To: The Partners
From: Matt Muttley, Managing Partner
Going to trial with a lawyer who considers your whole life-style a Crime in Progress is not a happy prospect.
Hunter S. Thompson
It seemed appropriate, given the extraordinary events of last week and the events to come this week in terms of Osbore’s Spending Review, to quote the great Hunter S Thompson.
1. George Osborne takes spending axe to prisons and legal aid
The Guardian reports: Leaked documents show Ministry of Justice will lose 30% of budget in comprehensive spending review.
There are two issues here of relevance to The Partners: The first is the possibility that we could buy a prison and turn it into bijou studio flats for young professionals who can’t get onto the housing ladder. There is a suggestion that some prisons will be sold off. I have asked Dr Strangelove, our Director of Education and Strategy and a fellow Partner, to review this matter most carefully. Secondly, given that the government can’t actually seriously reduce the legal aid budget in terms of crime, but can in terms of family law, there is every prospect that our Megaladon LLP division could get in on the act and offer No Divorce No Fee offers. As the prospect of the courts actually declining to divorce people is very remote, we will get our fee and there may well be some mileage in the ‘financial arrangements’ inter partes? We need to review this.
2. I thought The Partners might enjoy a laugh this week – so you might find this nonsense amusing
Justice minister Jonathan Djanogly on pro bono and the Big Society
The Law Society Gazette: “While prime minister David Cameron’s idea of the ‘Big Society’ has left many people unclear as to what their own role or contribution to it could be, for lawyers the answer looks fairly simple: pro bono work can use lawyers’ skills, knowledge and professional standing to meet unmet need. The legal profession has much of the infrastructure in place to help lawyers play that role.”
Please note that I am all in favour of lawyers in other firms doing pro bono work. I am also happy to applaud the work done by lawyers who do pro bono for altruistic reasons. The government is not going to plug the legal aid *HOLE* through the kindness of lawyers.
I do find it amusing, however, gentlemen, that a government minister thinks he can fool our profession with this nonsense…
The coalition government is keen to show its support for pro bono work, and Jonathan Djanogly, parliamentary under secretary of state at the Ministry of Justice, will speak at the launch event on 19 October. He will not be a lone representative of government there, with the attorney general Dominic Grieve QC and solicitor general Edward Garnier QC likely to attend to hear speeches from Djanogly and the lord chief justice.Djanogly takes the view that pro bono work is not just good for the public interest, but good for the legal profession itself. ‘Pro bono work provides lawyers with a sense of community,’ he argues. ‘Lawyers get quite easily “silo-ed” – whether that’s as a high street conveyancer, or a commercial lawyer sitting on the eighteenth floor drafting euro bonds. Pro bono can take them out of their specialism and into other areas – some of those areas they may want to return to later in their career.’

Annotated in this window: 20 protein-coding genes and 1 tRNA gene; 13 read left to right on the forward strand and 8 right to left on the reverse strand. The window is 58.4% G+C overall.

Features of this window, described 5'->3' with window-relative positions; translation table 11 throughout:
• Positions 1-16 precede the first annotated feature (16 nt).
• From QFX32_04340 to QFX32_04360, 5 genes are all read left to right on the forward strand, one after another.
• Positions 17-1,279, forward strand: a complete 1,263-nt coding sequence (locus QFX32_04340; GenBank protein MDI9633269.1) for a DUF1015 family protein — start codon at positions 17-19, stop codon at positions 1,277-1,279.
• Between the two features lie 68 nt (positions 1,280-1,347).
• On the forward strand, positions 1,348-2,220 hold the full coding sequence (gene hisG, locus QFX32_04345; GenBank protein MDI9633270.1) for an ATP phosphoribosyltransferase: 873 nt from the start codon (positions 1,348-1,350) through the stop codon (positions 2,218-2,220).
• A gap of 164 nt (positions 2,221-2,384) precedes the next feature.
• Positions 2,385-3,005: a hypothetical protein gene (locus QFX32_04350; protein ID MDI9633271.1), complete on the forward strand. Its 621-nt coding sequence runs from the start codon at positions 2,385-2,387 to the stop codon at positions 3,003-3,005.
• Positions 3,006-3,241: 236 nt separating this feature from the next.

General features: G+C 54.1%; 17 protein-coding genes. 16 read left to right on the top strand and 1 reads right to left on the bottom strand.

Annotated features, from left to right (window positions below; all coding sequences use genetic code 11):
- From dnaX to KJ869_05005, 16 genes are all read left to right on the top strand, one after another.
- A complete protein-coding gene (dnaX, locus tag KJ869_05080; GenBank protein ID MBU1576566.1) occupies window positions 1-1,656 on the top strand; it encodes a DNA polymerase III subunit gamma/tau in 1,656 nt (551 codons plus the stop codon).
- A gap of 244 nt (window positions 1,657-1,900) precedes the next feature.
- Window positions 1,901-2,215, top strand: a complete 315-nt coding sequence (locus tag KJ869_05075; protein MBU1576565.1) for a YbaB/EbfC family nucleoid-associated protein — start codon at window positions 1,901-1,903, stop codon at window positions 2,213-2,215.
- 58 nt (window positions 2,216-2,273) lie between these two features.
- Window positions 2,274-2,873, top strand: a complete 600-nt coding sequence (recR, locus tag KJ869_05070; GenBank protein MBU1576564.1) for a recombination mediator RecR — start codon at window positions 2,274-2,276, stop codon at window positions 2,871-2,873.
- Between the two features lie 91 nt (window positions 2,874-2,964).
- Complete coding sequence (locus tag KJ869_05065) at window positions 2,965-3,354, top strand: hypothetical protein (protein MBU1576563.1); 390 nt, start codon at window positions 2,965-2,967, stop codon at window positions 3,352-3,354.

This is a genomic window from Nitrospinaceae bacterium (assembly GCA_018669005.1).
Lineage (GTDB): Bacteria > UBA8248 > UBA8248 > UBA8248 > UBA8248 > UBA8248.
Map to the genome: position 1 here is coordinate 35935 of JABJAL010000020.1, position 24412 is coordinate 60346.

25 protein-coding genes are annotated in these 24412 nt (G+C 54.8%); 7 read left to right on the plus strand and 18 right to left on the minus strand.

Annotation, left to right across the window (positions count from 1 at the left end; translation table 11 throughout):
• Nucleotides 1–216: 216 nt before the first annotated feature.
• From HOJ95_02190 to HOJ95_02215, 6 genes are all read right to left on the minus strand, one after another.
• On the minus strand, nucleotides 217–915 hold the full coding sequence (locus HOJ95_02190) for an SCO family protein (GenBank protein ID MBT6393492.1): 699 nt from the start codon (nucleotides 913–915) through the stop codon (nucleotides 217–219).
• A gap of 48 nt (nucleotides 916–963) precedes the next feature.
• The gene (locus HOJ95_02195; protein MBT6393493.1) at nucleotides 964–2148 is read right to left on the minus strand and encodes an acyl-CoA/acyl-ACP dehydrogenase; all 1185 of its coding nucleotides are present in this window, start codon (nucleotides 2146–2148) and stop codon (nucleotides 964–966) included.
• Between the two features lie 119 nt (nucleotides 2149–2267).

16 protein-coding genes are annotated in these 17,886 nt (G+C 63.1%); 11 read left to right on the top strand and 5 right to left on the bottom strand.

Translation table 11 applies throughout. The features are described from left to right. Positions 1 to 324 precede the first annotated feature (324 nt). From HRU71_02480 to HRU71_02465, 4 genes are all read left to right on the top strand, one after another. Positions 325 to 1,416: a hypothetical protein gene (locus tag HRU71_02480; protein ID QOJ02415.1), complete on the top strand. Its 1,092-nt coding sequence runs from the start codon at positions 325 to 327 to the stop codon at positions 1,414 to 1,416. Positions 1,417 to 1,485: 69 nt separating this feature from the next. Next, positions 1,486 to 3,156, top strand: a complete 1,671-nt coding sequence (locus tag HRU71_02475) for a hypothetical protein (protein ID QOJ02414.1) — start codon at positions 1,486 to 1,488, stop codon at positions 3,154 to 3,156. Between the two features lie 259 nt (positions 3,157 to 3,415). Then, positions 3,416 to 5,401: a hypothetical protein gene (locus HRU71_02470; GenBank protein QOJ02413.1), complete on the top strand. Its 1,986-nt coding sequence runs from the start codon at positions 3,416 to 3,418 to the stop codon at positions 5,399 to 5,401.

I leave to you to make of this what you will. Interesting to note that The Gazette describes Djanogly as …“…every inch the City lawyer – neat, smooth, friendly and to the point.”
Silo-ed? I do wonder, sometimes, about the education system in our country. I suppose that if Djanogly had been at the Department of the Environment’ he would be banging on about people being *windfarmed* or*Severnbarraged*?
I seem to recall a Telegraph story on the matter of MP expenses. I supply the link for your delectation and delight…
MPs’ expenses: Tory MP Jonathan Djanogly claimed almost £5,000 for automatic gates
The Telegraph: “Jonathan Djanogly, the multi-millionaire shadow business minister, claimed almost £5,000 to have automatic gates installed at his large home in his Huntingdon constituency.”
Automatic gates at his house…? Gentleman..I ask you…. . why would a smooth, friendly, to the point, multi-millionaire, successful EX-City lawyer needs such a device? I can well understand why we do, but we are not friendly.
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